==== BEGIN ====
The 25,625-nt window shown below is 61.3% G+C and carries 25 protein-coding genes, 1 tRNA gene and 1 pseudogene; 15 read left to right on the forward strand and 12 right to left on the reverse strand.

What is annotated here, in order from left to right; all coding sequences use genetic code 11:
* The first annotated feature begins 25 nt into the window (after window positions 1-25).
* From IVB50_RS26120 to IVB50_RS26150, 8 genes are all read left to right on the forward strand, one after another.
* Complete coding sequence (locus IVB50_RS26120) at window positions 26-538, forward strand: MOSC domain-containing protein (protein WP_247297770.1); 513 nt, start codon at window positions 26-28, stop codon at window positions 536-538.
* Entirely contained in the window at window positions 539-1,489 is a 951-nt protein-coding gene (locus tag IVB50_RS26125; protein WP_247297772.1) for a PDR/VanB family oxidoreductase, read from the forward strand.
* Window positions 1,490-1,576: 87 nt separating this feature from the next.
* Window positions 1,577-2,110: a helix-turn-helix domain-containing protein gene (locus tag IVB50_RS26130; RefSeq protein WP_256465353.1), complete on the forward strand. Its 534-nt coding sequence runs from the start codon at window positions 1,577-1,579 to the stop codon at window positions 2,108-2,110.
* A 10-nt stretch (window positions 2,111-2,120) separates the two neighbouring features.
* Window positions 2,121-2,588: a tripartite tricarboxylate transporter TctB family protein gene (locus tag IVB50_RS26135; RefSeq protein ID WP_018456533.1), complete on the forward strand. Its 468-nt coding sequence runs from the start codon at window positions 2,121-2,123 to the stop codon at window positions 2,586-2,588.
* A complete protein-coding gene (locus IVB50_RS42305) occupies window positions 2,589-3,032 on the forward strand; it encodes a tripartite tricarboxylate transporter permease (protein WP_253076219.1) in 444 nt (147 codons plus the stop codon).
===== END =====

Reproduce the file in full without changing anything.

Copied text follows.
The 25,625-nt window shown below is 61.3% G+C and carries 25 protein-coding genes, 1 tRNA gene and 1 pseudogene; 15 read left to right on the forward strand and 12 right to left on the reverse strand.

What is annotated here, in order from left to right; all coding sequences use genetic code 11:
* The first annotated feature begins 25 nt into the window (after window positions 1-25).
* From IVB50_RS26120 to IVB50_RS26150, 8 genes are all read left to right on the forward strand, one after another.
* Complete coding sequence (locus IVB50_RS26120) at window positions 26-538, forward strand: MOSC domain-containing protein (protein WP_247297770.1); 513 nt, start codon at window positions 26-28, stop codon at window positions 536-538.
* Entirely contained in the window at window positions 539-1,489 is a 951-nt protein-coding gene (locus tag IVB50_RS26125; protein WP_247297772.1) for a PDR/VanB family oxidoreductase, read from the forward strand.
* Window positions 1,490-1,576: 87 nt separating this feature from the next.
* Window positions 1,577-2,110: a helix-turn-helix domain-containing protein gene (locus tag IVB50_RS26130; RefSeq protein WP_256465353.1), complete on the forward strand. Its 534-nt coding sequence runs from the start codon at window positions 1,577-1,579 to the stop codon at window positions 2,108-2,110.
* A 10-nt stretch (window positions 2,111-2,120) separates the two neighbouring features.
* Window positions 2,121-2,588: a tripartite tricarboxylate transporter TctB family protein gene (locus tag IVB50_RS26135; RefSeq protein ID WP_018456533.1), complete on the forward strand. Its 468-nt coding sequence runs from the start codon at window positions 2,121-2,123 to the stop codon at window positions 2,586-2,588.
* A complete protein-coding gene (locus IVB50_RS42305) occupies window positions 2,589-3,032 on the forward strand; it encodes a tripartite tricarboxylate transporter permease (protein WP_253076219.1) in 444 nt (147 codons plus the stop codon).